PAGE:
Linux notes

Writing CDs & DVDs

I've found many of the CD-burning GUIs included in various Linux distributions are more trouble than they're worth. Here's how to bypass them and burn CDs and DVDs directly from the command line.

Burning a CD

You need to know the name of your CD and/or DVD burner(s). On my system I have two:

You'll use the program cdrecord to burn the disc. This is a very versatile program; use man cdrecord to read the manual page on it. There are many options, most of which you can ignore for plain-and-simple burning.

Burning a CD from an .iso image file

Use this method when you have an .iso image file of the data you want. Things like Linux distributions are often distributed as a single .iso file, which you download and then burn to a CD. To burn the CD from the .iso file is straightforward - here is an example.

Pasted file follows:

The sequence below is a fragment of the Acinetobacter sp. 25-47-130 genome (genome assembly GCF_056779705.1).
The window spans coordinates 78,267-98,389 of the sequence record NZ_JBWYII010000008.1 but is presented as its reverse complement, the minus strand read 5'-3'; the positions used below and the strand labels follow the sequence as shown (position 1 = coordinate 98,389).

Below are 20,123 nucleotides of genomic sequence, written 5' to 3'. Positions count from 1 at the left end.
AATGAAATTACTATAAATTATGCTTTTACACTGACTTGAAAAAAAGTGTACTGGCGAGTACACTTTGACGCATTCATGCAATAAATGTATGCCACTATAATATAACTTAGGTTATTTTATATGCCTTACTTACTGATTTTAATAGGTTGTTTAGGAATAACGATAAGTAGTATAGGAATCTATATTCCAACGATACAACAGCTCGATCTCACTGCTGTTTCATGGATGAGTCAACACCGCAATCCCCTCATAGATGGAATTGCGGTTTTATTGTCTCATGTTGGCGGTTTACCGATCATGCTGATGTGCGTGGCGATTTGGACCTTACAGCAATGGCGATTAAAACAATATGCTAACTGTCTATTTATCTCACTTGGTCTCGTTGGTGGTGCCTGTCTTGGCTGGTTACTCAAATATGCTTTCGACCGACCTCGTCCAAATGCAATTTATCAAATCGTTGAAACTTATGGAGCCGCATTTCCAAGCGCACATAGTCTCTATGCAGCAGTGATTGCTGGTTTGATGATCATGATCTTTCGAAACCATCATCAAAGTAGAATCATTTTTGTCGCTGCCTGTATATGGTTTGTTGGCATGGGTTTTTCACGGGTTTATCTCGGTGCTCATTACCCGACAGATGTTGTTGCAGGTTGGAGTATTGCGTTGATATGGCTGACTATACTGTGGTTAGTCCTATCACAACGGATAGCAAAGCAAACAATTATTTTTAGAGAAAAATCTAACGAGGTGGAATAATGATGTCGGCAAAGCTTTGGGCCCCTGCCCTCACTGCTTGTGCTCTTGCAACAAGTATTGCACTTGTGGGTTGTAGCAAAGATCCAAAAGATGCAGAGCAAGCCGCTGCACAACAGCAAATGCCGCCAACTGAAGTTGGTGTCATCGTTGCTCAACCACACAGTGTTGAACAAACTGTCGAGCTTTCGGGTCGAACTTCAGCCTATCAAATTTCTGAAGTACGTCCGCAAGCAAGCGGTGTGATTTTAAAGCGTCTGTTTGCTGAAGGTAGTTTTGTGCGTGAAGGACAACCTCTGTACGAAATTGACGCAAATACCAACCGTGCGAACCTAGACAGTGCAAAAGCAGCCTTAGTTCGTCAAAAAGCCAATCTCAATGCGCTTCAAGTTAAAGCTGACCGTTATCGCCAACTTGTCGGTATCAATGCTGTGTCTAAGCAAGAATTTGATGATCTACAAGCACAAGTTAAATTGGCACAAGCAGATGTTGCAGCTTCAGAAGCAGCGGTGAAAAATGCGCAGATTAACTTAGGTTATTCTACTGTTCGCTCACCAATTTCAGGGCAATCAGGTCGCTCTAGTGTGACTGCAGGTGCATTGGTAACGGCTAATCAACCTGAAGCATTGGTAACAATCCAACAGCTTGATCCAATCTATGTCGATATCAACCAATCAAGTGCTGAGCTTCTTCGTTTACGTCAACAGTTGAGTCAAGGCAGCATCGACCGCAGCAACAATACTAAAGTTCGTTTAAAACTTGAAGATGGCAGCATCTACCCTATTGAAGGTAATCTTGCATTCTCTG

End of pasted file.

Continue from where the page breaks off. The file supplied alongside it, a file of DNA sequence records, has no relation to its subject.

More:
cdrecord dev=/dev/hdd /home/chris/Desktop/ubuntu6.10desktopi386.iso

This tells cdrecord to use the .iso image file ubuntu6.10desktopi386.iso, which is in the directory /home/chris/Desktop/, and create a disc from it using the CD writer device specified by dev=/dev/hdd (this is the Sony CDRW CRX216E on my system).

cdrecord will respond with a load of output to the terminal window, which you can happily ignore - it will write the disc correctly.

Burning the contents of a directory to a CD

In order to burn the contents of one or more directories to a CD, you use a program called mkisofs to gather together everything you want to put on the CD into a single file. This file is then used to create the disc using cdrecord, as in the example above. In the following example, I want to burn everything in the directory /home/chris/mydata to CD.

mkisofs -R -o temp_file.raw /home/chris/mydata cdrecord dev=/dev/hdd temp_file.raw